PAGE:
Rebuilding and hopefully improving the 1970s Dinky Eagle toy
from Gerry Anderson's Space:1999

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As a child in the 1960s, and early 1970s, I had often enjoyed playing with my various Dinky toys especially those representing the fantastic vehicles from the various Gerry Anderson television series (as well as the good old Spitfire and Stuka from the film 'The Battle of Britain'). I had loved the SPV from 'Captain Scarlet' and especially the Shado Mobile from 'UFO', but when the Eagle turned up I was less than impressed and so I never owned one. This was due to my real love for the Eagle and that as a maturing 13-year-old I was no longer impressed by tiny metallic green toys!!
METALLIC GREEN, for goodness sake what were they thinking!
However 45 years later I finally decided to buy one.

This was basically due to a model display I did in Papplewick in 2019 where the event organiser, Roy Palmer, thought that it would be a laugh to place his little Dinky toy next to my original studio Eagle miniature. I was surprised to discover that it got almost as much attention as my model, but I suppose that I should not have been too shocked as the average person will relate far more easily to something that they also had as a child than something that they have never seen before. This reminded me of the Gerry Anderson displays that I had done in the past with my friends Martin Gainsford, Bob Bailey, and Chris King, where we had all created a more varied display of models, puppets, and toys. Because of that I had recently started adding a few puppets, photos, and magazines to my displays but now I decided that it was time to start adding Dinky toys, so I went looking on ebay.

The first question was how much should I spend? As I planned to remodel the toy I discounted all the expensive great condition toys and just looked at the cheaper end of the market, which was usually priced due to missing parts and play-damage, so well under 100. Then there was the question of which version to buy as there are so many different types due to the variety of coloured plastic and metal parts. Chrome engine bells seemed like a good idea initially, but I decided very early on that I should remould all the soft plastic parts in resin to get a better quality of paint finish, so I then ignored that idea.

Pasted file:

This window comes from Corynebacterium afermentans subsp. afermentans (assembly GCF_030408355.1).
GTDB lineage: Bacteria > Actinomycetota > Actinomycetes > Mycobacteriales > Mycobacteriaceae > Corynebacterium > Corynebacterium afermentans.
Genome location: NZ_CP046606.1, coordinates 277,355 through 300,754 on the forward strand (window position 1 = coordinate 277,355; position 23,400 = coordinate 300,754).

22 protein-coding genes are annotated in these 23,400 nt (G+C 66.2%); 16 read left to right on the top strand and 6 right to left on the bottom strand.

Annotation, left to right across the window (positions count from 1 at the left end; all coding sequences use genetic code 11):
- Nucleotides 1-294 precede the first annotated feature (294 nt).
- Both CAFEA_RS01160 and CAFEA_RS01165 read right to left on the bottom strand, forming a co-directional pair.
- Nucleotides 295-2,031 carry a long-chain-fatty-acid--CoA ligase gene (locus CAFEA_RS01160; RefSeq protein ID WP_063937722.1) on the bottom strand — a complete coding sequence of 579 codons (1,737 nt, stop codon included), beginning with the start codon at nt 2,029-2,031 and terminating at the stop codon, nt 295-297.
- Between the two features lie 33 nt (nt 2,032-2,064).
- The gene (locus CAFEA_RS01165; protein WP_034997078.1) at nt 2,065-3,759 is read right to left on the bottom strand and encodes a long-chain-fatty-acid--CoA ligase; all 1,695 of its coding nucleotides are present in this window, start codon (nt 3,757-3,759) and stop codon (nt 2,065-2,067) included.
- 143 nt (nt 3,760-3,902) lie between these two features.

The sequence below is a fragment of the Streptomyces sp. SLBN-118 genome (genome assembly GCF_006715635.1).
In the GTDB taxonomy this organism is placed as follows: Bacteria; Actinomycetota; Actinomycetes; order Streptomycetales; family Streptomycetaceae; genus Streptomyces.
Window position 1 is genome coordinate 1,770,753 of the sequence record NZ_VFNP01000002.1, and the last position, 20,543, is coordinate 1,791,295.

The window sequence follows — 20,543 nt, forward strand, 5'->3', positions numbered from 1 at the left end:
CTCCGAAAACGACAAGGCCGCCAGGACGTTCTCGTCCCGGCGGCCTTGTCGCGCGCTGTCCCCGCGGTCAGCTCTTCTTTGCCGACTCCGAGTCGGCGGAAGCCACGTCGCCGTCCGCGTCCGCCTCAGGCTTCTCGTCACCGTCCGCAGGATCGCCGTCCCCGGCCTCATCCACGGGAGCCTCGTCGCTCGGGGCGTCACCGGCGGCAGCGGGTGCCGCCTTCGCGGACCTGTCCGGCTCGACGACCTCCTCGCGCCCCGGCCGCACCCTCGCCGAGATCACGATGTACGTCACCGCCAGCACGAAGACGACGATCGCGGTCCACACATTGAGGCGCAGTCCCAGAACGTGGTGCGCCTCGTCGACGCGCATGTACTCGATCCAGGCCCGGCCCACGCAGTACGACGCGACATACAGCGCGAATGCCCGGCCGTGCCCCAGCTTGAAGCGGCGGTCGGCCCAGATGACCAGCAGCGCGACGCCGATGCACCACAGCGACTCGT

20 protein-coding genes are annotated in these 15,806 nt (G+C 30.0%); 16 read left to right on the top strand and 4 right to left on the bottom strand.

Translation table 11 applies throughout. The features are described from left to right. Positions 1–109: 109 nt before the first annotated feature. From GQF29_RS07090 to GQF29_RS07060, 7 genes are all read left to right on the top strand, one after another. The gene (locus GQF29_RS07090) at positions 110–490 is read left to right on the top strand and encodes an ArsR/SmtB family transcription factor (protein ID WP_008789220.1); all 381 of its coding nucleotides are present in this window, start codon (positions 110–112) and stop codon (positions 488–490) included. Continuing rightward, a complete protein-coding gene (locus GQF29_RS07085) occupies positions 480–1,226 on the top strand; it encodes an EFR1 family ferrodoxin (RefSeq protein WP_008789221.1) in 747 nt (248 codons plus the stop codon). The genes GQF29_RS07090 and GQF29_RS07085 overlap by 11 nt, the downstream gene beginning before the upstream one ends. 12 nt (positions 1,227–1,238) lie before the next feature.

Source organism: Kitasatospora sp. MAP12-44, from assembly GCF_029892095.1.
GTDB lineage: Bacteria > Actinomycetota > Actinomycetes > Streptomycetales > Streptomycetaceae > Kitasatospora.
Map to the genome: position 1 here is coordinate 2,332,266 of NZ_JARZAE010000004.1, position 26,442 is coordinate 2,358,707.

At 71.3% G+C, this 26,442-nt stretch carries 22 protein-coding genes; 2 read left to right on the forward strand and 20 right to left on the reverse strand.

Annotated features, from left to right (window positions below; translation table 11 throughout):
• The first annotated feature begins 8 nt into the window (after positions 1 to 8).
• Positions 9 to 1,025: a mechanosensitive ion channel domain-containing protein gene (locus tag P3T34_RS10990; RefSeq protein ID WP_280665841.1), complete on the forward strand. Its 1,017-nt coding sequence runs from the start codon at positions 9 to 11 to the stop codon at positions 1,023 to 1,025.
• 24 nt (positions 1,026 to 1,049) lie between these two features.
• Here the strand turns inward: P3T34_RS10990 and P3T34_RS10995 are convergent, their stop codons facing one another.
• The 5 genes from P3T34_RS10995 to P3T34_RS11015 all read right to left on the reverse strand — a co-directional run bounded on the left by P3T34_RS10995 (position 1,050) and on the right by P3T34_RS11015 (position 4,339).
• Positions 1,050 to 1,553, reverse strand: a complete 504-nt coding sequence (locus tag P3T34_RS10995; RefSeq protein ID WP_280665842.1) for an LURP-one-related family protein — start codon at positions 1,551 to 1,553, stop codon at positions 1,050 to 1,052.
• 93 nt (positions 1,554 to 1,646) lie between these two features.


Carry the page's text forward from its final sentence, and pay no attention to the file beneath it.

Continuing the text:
In the end I decided that I simply needed a toy with very little real damage (paint chips were fine) and a really nice plastic spine, one that was as straight as possible, not distorted, melted, broken, or discoloured. One bonus was that I could buy a toy with missing plastic parts as long as there was a good example of each piece that I could remould later.

When the toy eagle turned up in the post I immediately realised again why I never wanted one, they are just so small! The distinctive framework doesn't actually go around to the bottom of the craft, theres very little detail on the main body, the pod doors keep falling open, and that terrible paint...... did I mention the metallic green paint?
Above Left: Filing the rough metal edges was one of the first jobs.

My first plan had simply been to strip the paint off and then do a straightforward clean up and paint the model in the correct colours, however I then had a second plan to super-detail the toy with many custom parts, but that then seemed pointless because you can't really do that without throwing parts away and starting again!
In the end I decided that the best idea was to restore and 'tweek' the parts to get an improved look, basically only doing what the Dinky company could, and should, have done themselves if they could have been bothered.

Above right: I drilled holes in the engine support ring, which turned the crude thick metal into two apparent pipe rings.

I began by dismantling the toy and then coating the metal parts in paint stripper, a rather long stinky process which took far longer than the description on the tin claimed! One of the biggest horrors of this toy was the front beak being in two pieces , which resulted in the Alpha decal not being able to go in it's correct position, the two side sensor dishs being missing, and a great big ugly rivit through the bottom!
All this was changed by drilling out the rivit, filing out the sensor holes, then gluing together the beak and filling it up with resin and car filler. The big hole in the bottom was filled and the bottom and side sensor dishs carefully drilled out.